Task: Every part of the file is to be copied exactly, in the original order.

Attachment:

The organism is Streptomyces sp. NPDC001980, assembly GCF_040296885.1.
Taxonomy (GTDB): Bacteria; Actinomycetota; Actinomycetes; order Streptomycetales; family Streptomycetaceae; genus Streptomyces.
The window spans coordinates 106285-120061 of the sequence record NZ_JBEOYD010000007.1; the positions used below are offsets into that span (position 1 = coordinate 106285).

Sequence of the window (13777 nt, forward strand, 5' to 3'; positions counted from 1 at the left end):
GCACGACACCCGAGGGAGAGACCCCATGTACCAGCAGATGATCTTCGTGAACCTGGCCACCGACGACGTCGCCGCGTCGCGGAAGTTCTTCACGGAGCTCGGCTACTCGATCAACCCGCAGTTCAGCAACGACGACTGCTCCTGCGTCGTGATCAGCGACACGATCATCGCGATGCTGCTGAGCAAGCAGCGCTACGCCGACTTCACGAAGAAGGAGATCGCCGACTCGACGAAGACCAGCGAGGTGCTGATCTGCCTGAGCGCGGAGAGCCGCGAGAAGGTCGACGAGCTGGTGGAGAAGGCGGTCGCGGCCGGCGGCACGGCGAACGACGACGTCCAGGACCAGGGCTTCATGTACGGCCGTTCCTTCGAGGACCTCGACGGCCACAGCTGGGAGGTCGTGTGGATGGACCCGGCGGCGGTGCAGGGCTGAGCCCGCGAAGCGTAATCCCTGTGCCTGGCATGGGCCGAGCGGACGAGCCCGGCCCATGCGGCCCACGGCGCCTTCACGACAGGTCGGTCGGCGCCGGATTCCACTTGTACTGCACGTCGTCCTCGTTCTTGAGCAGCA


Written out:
The organism is Streptomyces sp. NPDC001980, assembly GCF_040296885.1.
Taxonomy (GTDB): Bacteria; Actinomycetota; Actinomycetes; order Streptomycetales; family Streptomycetaceae; genus Streptomyces.
The window spans coordinates 106285-120061 of the sequence record NZ_JBEOYD010000007.1; the positions used below are offsets into that span (position 1 = coordinate 106285).

Sequence of the window (13777 nt, forward strand, 5' to 3'; positions counted from 1 at the left end):
GCACGACACCCGAGGGAGAGACCCCATGTACCAGCAGATGATCTTCGTGAACCTGGCCACCGACGACGTCGCCGCGTCGCGGAAGTTCTTCACGGAGCTCGGCTACTCGATCAACCCGCAGTTCAGCAACGACGACTGCTCCTGCGTCGTGATCAGCGACACGATCATCGCGATGCTGCTGAGCAAGCAGCGCTACGCCGACTTCACGAAGAAGGAGATCGCCGACTCGACGAAGACCAGCGAGGTGCTGATCTGCCTGAGCGCGGAGAGCCGCGAGAAGGTCGACGAGCTGGTGGAGAAGGCGGTCGCGGCCGGCGGCACGGCGAACGACGACGTCCAGGACCAGGGCTTCATGTACGGCCGTTCCTTCGAGGACCTCGACGGCCACAGCTGGGAGGTCGTGTGGATGGACCCGGCGGCGGTGCAGGGCTGAGCCCGCGAAGCGTAATCCCTGTGCCTGGCATGGGCCGAGCGGACGAGCCCGGCCCATGCGGCCCACGGCGCCTTCACGACAGGTCGGTCGGCGCCGGATTCCACTTGTACTGCACGTCGTCCTCGTTCTTGAGCAGCA